Ban PPT? The military is not alone on this.
This week Foreign Policy magazine examines the problem of PPT in the military. The New York Times covered this issue in 2010, but apparently we’re not making any traction. In fact, columnist Richard Russell, professor of national security affairs and an advisor to U.S. Central Command, recommends banning PPT as a core element of military education, blaming it for a multitude of sins:
- “The routine use of PPT bullets relieves officers from the intellectual burden of actually writing full sentences and complete paragraphs and stringing them to create actual substantive research and analysis.”
- “Cynical observers suspect that the military tries to cram the equivalent of an encyclopedia volume onto each and every slide as part and parcel of a “shock and awe” strategy to overwhelm the audience with so many factoids that on one is able to articulate a single insightful or critical question.”
Those of us in Corporate America have been guilty of similar tactics. When I see a deck that’s overloaded with information and bulleted text, I realize that one of two things is taking place. Either the team that created it hasn’t been trained on how to create a presentation, or the team isn’t confident about what it is that they want to convey. As a result, they put way more information into a presentation than we could possibly digest, much less retain. It is the equivalent of ordering a meal at a restaurant and having the waiter bring out a bushel of vegetables, a cow or fish, and other random ingredients and saying, “Here, you do the work! Bon Apetit!”
I’m not advocating that we go so far to ban PPT entirely (as other companies and yes, even a political party in Switzerland have suggested). Instead, let’s accept this software for what it is capable of, and not use it as a receptacle for all of our ideas, factoids and ClipArt files. PPT works when it supports your message and reinforces what you’re saying. It works best when it is accompanied by a well-written document. This document should be able to “stand on its own” by providing context and supporting data, alongside charts and or graphs.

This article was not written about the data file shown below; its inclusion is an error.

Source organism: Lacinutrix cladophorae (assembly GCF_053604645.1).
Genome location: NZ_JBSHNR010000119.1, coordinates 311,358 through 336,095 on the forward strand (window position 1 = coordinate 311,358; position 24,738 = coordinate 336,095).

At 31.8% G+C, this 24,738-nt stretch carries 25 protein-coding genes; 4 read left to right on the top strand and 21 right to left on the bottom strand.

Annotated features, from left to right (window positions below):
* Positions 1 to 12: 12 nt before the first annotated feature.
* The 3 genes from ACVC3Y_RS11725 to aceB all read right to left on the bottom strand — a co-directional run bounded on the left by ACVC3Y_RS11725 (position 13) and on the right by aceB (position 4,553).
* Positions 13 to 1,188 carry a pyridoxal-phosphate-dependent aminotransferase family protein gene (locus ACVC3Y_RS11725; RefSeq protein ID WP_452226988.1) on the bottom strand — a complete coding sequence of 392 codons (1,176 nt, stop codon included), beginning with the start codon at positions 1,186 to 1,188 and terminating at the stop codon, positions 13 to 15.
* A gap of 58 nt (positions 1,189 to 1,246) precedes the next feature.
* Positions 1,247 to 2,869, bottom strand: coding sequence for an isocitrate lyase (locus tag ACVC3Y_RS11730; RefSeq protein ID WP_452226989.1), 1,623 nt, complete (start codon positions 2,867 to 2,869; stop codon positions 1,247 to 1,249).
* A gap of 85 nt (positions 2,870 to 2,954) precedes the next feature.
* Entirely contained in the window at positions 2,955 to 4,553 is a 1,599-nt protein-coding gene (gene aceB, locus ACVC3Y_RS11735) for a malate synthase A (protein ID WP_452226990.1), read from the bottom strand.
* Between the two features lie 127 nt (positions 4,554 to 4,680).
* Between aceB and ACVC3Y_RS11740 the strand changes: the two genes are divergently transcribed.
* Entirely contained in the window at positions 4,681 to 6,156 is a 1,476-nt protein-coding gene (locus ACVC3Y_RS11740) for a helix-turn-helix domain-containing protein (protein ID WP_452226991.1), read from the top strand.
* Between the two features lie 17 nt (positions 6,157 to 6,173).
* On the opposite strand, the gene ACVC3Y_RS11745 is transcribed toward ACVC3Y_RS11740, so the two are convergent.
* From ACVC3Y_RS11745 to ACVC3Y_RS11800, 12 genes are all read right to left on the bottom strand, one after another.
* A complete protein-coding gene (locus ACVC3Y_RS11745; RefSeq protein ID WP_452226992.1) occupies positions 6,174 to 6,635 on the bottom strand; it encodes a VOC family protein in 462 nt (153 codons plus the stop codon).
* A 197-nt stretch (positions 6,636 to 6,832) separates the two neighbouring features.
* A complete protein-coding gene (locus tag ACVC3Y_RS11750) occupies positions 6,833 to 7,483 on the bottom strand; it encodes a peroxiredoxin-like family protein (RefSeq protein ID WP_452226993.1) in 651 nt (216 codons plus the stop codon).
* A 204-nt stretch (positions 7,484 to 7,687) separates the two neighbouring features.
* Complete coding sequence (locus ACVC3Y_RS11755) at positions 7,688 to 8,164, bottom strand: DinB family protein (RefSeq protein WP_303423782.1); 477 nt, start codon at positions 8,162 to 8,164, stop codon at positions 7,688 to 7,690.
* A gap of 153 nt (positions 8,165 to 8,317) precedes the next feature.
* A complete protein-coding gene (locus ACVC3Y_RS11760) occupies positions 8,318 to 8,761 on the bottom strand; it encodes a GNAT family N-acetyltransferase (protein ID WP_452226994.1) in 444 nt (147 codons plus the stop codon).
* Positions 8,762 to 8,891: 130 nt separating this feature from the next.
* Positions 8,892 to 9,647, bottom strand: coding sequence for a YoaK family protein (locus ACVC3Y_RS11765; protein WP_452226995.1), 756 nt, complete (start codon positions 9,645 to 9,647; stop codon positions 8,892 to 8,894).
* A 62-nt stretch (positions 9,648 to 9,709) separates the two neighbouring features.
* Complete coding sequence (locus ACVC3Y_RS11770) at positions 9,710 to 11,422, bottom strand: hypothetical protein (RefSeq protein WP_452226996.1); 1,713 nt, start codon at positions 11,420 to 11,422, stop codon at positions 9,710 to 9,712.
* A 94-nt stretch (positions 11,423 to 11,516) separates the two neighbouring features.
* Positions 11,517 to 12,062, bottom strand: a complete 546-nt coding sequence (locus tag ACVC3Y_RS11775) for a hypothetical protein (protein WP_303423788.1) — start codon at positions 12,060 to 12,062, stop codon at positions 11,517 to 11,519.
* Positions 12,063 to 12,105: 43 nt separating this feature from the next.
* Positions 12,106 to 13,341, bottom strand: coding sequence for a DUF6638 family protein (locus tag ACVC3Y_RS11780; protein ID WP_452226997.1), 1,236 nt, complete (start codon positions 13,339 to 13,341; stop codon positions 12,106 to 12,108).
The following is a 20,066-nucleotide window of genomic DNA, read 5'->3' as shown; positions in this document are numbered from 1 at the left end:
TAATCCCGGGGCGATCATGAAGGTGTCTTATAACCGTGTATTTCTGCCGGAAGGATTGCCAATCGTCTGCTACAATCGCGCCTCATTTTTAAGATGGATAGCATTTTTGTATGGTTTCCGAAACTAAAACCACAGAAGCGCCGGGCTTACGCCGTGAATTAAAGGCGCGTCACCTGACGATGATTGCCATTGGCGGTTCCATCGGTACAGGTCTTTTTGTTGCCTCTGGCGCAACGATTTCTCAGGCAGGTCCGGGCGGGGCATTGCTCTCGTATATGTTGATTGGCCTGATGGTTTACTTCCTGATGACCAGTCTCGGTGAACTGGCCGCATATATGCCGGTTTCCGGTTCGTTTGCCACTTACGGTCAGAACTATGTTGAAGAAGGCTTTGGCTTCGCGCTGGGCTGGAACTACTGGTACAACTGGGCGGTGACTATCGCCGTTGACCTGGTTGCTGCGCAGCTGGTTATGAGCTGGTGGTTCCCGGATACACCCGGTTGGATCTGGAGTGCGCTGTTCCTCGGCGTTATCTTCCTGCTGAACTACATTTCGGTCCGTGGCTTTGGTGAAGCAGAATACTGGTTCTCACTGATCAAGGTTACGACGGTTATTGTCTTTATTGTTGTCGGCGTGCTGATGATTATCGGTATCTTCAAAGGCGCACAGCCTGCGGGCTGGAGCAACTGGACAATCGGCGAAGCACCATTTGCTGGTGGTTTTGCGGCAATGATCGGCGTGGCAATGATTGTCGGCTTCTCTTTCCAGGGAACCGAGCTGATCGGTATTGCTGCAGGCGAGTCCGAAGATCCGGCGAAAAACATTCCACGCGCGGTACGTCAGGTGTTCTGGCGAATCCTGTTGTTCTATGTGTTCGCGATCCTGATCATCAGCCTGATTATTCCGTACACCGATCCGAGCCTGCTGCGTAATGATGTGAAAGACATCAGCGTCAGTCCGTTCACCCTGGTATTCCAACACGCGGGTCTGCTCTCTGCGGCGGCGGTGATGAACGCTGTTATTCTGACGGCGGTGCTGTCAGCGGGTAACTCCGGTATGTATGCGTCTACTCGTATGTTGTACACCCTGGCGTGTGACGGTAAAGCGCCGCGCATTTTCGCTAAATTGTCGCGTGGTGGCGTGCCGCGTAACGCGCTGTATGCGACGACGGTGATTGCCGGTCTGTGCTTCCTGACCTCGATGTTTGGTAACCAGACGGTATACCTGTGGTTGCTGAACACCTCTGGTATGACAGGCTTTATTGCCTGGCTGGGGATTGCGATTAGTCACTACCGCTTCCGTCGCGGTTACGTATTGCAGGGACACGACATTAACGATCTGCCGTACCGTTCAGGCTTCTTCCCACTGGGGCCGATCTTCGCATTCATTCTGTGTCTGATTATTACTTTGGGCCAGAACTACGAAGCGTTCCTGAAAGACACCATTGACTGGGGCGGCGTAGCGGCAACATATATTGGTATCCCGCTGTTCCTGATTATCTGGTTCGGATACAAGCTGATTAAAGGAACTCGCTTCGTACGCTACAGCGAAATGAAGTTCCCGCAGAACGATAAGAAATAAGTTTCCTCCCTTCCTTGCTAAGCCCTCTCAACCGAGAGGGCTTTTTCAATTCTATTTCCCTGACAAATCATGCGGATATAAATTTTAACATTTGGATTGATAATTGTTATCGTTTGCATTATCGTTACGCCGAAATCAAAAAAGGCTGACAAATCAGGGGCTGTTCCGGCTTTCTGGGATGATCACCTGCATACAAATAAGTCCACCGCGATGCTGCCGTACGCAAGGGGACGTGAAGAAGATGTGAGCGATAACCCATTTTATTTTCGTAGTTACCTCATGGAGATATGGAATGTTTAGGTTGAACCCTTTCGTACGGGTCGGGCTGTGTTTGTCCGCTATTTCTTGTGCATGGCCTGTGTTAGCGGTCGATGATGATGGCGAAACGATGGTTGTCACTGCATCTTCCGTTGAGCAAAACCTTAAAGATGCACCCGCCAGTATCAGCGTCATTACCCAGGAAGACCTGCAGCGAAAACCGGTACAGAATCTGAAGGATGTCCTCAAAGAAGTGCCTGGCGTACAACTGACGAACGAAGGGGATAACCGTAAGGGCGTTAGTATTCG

Let’s do the hard work of editing and prioritizing for our audience before we even open up a PPT file. This often means having some difficult conversations with colleagues and managers; what’s our priority, what should go into the PPT? What belongs in a separate document? Making choices about what information to include has political consequences. Yet by failing to do so, we’re avoiding and postponing important decisions. That’s why bad PPT is sometimes a symptom of a bigger problem.
While no one has yet to calculate the cost of decline in productivity that bad PPT has caused, the stakes for our military are arguably much higher. Professor Russell quotes a report from NASA’s Columbia Accident Investigation Board, “It is easy to understand how a senior manager might read this PowerPoint slide and not realize that it addresses a life-threatening situation.”